All posts tagged “Tech”

Obama accuses EU of attacking American tech companies because it ‘can’t compete’

Barack Obama has angered officials in Europe after suggesting that investigations by the European Union into companies like Google and Facebook were “commercially driven.” In an interview with Recode, the president claimed that European “service providers who … can’t compete with ours, are essentially trying to set up some roadblocks for our companies to operate effectively there.” The truth, however, is more nuanced than this.

“our companies have created it, expanded it, perfected it.”

Obama says: “We have owned the internet. Our companies have created it, expanded it, perfected it in ways that they can’t compete. And oftentimes what is portrayed as high-minded positions on issues sometimes is just designed to carve out some of their…

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The Verge – All Posts

Jago Restaurant East London: Ashkenazi heritage meets Middle Eastern flair at Louis Solley’s new restaurant at the Second Home tech incubator

Jago Restaurant East London

by Ananda Pellerin

Anyone who attended a progressive primary school in the 1970s will feel nostalgic walking into Second Home’s optimistic interior. The multipurpose workspace, housed in a former carpet factory off of London’s Brick Lane, is a low……

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Cool Hunting

Verizon has shuttered Sugarstring, its bizarre tech news experiment

In case you’d been wondering what happened to Sugarstring, Verizon’s recent foray into the world of tech journalism, wonder no more: it’s dead. Verizon has decided to shutter it after just over a month of its existence. Going to or any of its published stories will lead you nowhere. In a statement to DSL Reports, Verizon referred to the project as a test, and did not go into detail about what led to its demise. “As you know, we’ve always said this was a pilot project; and as with any pilot project, we evaluate, take our learnings, improve our execution and move forward,” a spokesperson said. “That’s what we’ve decided to do here.”

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The Verge – All Posts

Redefining Wearable Tech at Decoded Fashion NYC: Exploring new relationships with technology as it becomes part of the daily lexicon for identity and self-expression

Redefining Wearable Tech at Decoded Fashion NYC

The NYC Decoded Fashion summit proved to be an especially good-looking tech conference. Not to say that the average tech conference is unattractive, but this crowd obviously cares as much about aesthetics and presentation as they do about software……

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Cool Hunting

FTC says two bogus tech support operations scammed $120 million from customers

The Federal Trade Commission has temporarily closed two operations alleged to have tricked customers out of $ 120 million by providing bogus technical support. The commission has brought two cases against the groups, both of whom reportedly offered specious advice and fake security software to computer users, before charging money to “activate” the useless programs.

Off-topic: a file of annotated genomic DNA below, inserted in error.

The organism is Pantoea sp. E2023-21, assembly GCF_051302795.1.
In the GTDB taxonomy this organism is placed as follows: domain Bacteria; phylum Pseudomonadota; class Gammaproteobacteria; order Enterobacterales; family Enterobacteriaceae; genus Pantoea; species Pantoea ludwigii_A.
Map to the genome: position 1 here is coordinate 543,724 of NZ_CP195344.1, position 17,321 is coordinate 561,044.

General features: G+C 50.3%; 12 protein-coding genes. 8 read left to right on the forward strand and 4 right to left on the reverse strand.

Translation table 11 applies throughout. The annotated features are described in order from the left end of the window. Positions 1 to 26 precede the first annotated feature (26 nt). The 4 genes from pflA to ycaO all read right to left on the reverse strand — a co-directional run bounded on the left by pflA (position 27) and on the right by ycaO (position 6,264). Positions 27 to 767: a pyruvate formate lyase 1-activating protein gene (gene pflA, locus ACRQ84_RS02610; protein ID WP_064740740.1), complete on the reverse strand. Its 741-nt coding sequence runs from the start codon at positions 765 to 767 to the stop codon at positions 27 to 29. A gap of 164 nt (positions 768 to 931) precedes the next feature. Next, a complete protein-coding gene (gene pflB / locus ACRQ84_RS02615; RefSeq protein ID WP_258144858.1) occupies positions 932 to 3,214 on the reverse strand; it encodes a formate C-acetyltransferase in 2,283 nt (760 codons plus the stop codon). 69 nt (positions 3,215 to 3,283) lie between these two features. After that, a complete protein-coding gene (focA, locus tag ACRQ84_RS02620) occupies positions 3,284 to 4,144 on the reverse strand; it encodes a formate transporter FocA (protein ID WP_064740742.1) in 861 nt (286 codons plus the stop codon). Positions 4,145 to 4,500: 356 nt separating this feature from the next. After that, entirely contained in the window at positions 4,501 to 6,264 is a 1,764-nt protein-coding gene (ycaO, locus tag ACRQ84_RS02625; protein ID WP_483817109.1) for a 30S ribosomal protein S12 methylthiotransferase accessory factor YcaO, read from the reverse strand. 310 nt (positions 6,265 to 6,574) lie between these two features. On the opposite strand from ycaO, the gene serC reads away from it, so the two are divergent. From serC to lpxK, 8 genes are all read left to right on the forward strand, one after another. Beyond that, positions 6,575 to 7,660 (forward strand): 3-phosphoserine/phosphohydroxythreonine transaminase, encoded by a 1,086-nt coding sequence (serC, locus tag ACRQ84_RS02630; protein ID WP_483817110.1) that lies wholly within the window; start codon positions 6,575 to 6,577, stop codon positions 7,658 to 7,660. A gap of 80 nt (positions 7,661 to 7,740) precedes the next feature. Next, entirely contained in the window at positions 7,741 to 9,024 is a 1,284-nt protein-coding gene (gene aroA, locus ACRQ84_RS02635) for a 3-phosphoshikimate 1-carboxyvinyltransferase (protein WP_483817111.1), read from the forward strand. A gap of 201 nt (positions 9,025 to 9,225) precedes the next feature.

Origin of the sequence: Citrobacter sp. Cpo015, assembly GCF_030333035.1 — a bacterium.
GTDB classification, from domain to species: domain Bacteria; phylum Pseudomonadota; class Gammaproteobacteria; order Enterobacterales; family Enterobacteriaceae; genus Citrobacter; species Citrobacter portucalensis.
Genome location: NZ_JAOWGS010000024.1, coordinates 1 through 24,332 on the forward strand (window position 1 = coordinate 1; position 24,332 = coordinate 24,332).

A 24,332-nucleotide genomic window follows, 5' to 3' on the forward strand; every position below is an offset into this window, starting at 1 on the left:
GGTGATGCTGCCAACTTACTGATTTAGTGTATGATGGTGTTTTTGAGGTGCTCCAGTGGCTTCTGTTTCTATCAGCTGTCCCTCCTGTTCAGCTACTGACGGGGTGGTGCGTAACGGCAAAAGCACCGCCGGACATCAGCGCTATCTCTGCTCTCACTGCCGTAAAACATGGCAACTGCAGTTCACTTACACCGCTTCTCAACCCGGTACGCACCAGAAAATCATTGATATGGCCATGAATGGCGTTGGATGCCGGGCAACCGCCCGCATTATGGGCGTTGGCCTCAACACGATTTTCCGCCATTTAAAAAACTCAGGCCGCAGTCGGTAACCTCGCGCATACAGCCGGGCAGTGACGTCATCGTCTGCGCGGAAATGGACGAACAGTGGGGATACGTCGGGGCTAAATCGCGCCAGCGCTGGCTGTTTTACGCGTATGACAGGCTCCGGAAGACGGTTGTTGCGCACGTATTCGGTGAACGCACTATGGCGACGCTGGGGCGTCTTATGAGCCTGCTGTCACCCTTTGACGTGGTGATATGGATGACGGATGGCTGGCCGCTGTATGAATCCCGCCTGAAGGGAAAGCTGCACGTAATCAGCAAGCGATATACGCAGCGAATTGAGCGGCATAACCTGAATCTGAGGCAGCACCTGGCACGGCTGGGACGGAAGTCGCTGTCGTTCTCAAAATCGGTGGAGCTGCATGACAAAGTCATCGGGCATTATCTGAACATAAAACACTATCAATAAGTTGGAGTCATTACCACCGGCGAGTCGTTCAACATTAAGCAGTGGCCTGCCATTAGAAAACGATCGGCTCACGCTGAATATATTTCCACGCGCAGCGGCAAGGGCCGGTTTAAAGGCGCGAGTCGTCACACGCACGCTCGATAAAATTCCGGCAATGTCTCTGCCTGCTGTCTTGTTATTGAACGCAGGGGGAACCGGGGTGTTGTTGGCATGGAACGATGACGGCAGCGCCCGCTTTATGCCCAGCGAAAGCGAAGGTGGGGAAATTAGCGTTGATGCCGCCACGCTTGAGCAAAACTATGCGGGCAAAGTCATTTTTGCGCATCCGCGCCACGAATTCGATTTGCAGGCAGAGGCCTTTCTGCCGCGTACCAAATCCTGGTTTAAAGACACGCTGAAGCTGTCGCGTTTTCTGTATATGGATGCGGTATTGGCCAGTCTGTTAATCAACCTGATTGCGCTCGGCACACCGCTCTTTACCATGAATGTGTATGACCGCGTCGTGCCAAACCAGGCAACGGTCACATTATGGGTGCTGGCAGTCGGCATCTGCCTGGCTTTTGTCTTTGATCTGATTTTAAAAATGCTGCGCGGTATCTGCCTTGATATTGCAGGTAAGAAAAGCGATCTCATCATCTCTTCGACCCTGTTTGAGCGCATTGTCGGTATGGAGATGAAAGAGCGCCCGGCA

Jessica Rich, director of the FTC’s Bureau of Consumer Protection said that both operations “prey on consumers’ lack of technical knowledge with deceptive pitches and high-pressure tactics to sell useless software and services to the tune of millions of dollars.” One of the FTC’s cases named a group that offered a piece of software known as “PC Cleaner” to consumers, a…

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The Verge – All Posts

.klatz Smartwatch and Handset: A stylish wrist accessory rethinking the form and functions of wearable tech

.klatz Smartwatch and Handset

While fashion often takes a backseat to function, or vice versa, in wearable tech, Ukraine’s .klatz is hoping to change that with their smartwatch and handset. They’ve revisited the bracelet form, but unlike Nike’s FuelBand,…

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Cool Hunting

What’s your favourite social tech project?

Read more about What’s your favourite social tech project? at

The Nominet Trust invests in enterprises that use digital technology for social change, and every year compiles a list of the most exciting ones. The nomination process ends on Friday, so this week is your last chance to support your favourite projects. Here are a few of the most interesting webby projects:

Creative Bloq

Animation shows what happens when tech fights back

Read more about Animation shows what happens when tech fights back at

vimeo: 105264011 We rely on electrical appliance s– from coffee machines to computers to gaming consoles – but they can sometimes feel a little taken for granted. Well, that’s what designer and animator Michael Marczewski thinks, anyway.

Creative Bloq

20 Tech Knockoffs That Will Leave You Dumbfounded

Think of all the popular hardware brands in technology right now. The Apples and Sonys that have the distinct honor of being considered a luxury brand. Everyone wants one and anyone who’s anyone would buy and flaunt them to their peers, creating an appeal. Unfortunately, not everyone can afford them and that’s where knockoffs come to the rescue.

These knockoffs were made as a copy of the original, sometimes using the logo and design of the original. Sometimes they get it right and many might not notice. Often at times, they get it wrong. Very wrong, in fact, to the point of hilarity. Here are 20 of the most amusing knockoffs of popular tech brands that you may have seen. Spoiler alert: Apple gets ripped off a lot.

PolyStation. This Sony Playstation knockoff is actually a Famiclone, a hardware clone of the Nintendo Entertainment System. If you open the CD tray, you’ll actually get a cartridge slot.

(Image Source: Wikipedia)

Blueberry. Obviously this Blueberry is neither blue nor a berry.

(Image Source: College Humor)

PX 3600. A mad experiment to hybridize a PS3 and XBox 360, and it came out so very wrong. The controllers won’t vibrate. The disc tray won’t open, which doesn’t matter since there’s no disc drive in the thing. And worst of all it can only play pre-installed games. And not very good ones, I might add.


(Image Source: Buzzfeed)

Wiwi. If saying "I like playing with my Wii" makes you uncomfortable, how about the Wiwi for extra social awkwardness? Like many knockoff game consoles, it too still relies on cartridges.

(Image Source: Tom’s Hardware Italy)